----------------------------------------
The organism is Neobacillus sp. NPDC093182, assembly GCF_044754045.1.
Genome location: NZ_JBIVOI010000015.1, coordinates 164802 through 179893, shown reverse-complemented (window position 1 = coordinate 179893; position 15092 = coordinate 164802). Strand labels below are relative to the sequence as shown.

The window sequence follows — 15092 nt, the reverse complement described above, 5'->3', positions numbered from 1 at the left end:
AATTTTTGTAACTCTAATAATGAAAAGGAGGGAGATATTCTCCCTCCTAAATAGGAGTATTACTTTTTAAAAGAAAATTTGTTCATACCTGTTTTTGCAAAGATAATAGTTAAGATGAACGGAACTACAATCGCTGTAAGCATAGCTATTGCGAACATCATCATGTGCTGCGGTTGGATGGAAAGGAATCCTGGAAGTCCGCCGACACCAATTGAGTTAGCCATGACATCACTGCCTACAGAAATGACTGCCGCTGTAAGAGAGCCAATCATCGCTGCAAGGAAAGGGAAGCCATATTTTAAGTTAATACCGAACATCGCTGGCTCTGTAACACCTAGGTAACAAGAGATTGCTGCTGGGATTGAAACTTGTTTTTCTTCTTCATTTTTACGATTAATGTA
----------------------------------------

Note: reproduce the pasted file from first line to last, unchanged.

The organism is Neobacillus sp. NPDC093182, assembly GCF_044754045.1.
Genome location: NZ_JBIVOI010000015.1, coordinates 164802 through 179893, shown reverse-complemented (window position 1 = coordinate 179893; position 15092 = coordinate 164802). Strand labels below are relative to the sequence as shown.

The window sequence follows — 15092 nt, the reverse complement described above, 5'->3', positions numbered from 1 at the left end:
AATTTTTGTAACTCTAATAATGAAAAGGAGGGAGATATTCTCCCTCCTAAATAGGAGTATTACTTTTTAAAAGAAAATTTGTTCATACCTGTTTTTGCAAAGATAATAGTTAAGATGAACGGAACTACAATCGCTGTAAGCATAGCTATTGCGAACATCATCATGTGCTGCGGTTGGATGGAAAGGAATCCTGGAAGTCCGCCGACACCAATTGAGTTAGCCATGACATCACTGCCTACAGAAATGACTGCCGCTGTAAGAGAGCCAATCATCGCTGCAAGGAAAGGGAAGCCATATTTTAAGTTAATACCGAACATCGCTGGCTCTGTAACACCTAGGTAACAAGAGATTGCTGCTGGGATTGAAACTTGTTTTTCTTCTTCATTTTTACGATTAATGTA